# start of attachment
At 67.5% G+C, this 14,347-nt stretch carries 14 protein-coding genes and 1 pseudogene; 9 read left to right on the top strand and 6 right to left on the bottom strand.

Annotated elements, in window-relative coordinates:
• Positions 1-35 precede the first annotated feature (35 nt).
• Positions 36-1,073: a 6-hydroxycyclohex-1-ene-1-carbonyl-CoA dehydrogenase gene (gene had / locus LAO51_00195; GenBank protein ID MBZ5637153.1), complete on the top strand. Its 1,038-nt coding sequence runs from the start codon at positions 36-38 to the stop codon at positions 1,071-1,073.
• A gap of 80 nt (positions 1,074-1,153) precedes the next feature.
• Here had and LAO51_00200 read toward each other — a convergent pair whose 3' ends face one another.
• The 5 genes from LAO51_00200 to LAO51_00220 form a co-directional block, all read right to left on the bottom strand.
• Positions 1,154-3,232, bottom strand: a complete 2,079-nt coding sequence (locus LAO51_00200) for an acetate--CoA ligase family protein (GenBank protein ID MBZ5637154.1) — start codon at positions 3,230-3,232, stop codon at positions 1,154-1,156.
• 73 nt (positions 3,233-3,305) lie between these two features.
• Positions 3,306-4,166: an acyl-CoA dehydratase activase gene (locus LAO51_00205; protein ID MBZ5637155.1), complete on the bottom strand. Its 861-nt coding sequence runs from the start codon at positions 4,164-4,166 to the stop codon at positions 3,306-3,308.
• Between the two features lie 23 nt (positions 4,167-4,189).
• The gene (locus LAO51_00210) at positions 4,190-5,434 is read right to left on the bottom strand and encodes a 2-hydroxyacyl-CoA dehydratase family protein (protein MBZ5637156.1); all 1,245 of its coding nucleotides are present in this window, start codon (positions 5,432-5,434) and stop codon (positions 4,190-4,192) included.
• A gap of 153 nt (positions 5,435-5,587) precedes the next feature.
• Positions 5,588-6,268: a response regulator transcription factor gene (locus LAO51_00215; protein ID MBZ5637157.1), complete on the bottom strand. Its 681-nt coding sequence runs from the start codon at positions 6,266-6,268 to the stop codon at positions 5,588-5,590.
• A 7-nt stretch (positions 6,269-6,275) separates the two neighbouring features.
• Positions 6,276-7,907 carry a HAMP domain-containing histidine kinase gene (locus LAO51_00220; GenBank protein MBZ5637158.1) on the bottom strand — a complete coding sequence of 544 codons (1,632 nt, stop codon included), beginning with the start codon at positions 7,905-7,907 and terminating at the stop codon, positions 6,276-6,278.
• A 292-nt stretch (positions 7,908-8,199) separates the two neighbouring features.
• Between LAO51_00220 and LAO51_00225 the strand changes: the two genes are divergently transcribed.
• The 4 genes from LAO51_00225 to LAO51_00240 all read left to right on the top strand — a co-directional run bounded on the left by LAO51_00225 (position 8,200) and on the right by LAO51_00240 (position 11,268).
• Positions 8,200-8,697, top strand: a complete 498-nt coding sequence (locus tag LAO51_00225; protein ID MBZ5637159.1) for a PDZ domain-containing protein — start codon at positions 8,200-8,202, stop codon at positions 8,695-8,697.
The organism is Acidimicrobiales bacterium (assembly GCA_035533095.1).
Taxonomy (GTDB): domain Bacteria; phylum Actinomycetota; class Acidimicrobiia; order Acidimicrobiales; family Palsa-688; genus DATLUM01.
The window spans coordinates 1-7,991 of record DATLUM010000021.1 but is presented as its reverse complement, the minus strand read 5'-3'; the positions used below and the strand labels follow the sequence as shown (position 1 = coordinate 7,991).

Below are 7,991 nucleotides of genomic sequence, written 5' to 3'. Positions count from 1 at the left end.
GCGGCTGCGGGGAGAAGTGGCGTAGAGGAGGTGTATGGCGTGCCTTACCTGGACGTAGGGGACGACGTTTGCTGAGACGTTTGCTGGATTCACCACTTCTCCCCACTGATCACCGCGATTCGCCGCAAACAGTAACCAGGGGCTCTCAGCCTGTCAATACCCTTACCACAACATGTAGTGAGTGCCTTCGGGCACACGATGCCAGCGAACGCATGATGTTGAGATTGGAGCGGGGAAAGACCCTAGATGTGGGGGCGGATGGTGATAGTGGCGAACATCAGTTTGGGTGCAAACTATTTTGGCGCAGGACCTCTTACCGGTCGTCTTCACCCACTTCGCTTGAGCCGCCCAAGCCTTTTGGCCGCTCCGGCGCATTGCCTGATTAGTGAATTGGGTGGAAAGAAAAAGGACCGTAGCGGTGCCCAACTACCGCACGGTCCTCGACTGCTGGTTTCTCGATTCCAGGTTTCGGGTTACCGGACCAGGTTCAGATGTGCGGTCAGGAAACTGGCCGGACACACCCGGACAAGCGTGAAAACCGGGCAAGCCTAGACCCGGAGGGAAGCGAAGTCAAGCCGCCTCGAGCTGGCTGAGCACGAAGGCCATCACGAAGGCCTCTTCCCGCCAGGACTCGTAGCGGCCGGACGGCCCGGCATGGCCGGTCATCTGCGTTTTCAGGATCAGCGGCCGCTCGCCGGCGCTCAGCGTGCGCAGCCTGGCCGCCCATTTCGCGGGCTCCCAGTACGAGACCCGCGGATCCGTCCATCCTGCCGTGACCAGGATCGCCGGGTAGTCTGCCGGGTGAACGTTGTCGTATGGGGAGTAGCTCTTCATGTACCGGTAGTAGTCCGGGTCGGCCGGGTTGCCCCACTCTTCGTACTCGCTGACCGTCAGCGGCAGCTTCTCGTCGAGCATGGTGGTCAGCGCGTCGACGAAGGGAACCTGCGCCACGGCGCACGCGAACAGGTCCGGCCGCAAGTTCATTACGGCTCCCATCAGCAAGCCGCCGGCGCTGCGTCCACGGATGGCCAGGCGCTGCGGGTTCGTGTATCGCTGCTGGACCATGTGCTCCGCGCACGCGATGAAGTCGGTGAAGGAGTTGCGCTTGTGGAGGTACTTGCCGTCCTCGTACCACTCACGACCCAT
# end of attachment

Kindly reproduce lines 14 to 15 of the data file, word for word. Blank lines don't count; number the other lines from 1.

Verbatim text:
• Positions 5,588-6,268: a response regulator transcription factor gene (locus LAO51_00215; protein ID MBZ5637157.1), complete on the bottom strand. Its 681-nt coding sequence runs from the start codon at positions 6,266-6,268 to the stop codon at positions 5,588-5,590.
• A 7-nt stretch (positions 6,269-6,275) separates the two neighbouring features.